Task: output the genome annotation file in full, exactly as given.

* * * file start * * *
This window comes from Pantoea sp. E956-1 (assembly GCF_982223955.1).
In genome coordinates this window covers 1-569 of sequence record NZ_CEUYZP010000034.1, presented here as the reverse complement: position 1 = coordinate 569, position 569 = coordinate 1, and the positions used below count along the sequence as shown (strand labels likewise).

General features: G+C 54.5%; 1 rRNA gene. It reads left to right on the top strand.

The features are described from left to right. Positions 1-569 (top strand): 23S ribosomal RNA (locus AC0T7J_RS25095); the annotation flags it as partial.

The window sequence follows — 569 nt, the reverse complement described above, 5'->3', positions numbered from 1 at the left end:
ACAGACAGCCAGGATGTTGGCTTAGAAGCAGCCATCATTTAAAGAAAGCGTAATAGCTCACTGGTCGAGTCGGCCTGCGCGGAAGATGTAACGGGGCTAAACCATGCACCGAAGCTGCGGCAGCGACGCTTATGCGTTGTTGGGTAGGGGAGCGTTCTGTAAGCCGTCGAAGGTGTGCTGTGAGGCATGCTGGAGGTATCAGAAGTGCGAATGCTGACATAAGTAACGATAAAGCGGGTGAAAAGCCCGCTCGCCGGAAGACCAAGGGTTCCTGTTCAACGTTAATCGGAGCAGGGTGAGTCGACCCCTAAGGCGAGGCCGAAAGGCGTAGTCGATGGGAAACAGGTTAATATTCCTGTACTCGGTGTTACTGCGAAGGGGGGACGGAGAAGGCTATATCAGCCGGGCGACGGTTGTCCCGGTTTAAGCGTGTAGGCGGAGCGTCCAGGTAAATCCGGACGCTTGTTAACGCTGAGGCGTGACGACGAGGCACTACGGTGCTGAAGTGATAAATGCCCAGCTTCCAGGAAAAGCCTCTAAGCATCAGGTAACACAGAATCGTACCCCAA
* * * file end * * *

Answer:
This window comes from Pantoea sp. E956-1 (assembly GCF_982223955.1).
In genome coordinates this window covers 1-569 of sequence record NZ_CEUYZP010000034.1, presented here as the reverse complement: position 1 = coordinate 569, position 569 = coordinate 1, and the positions used below count along the sequence as shown (strand labels likewise).

General features: G+C 54.5%; 1 rRNA gene. It reads left to right on the top strand.

The features are described from left to right. Positions 1-569 (top strand): 23S ribosomal RNA (locus AC0T7J_RS25095); the annotation flags it as partial.

The window sequence follows — 569 nt, the reverse complement described above, 5'->3', positions numbered from 1 at the left end:
ACAGACAGCCAGGATGTTGGCTTAGAAGCAGCCATCATTTAAAGAAAGCGTAATAGCTCACTGGTCGAGTCGGCCTGCGCGGAAGATGTAACGGGGCTAAACCATGCACCGAAGCTGCGGCAGCGACGCTTATGCGTTGTTGGGTAGGGGAGCGTTCTGTAAGCCGTCGAAGGTGTGCTGTGAGGCATGCTGGAGGTATCAGAAGTGCGAATGCTGACATAAGTAACGATAAAGCGGGTGAAAAGCCCGCTCGCCGGAAGACCAAGGGTTCCTGTTCAACGTTAATCGGAGCAGGGTGAGTCGACCCCTAAGGCGAGGCCGAAAGGCGTAGTCGATGGGAAACAGGTTAATATTCCTGTACTCGGTGTTACTGCGAAGGGGGGACGGAGAAGGCTATATCAGCCGGGCGACGGTTGTCCCGGTTTAAGCGTGTAGGCGGAGCGTCCAGGTAAATCCGGACGCTTGTTAACGCTGAGGCGTGACGACGAGGCACTACGGTGCTGAAGTGATAAATGCCCAGCTTCCAGGAAAAGCCTCTAAGCATCAGGTAACACAGAATCGTACCCCAA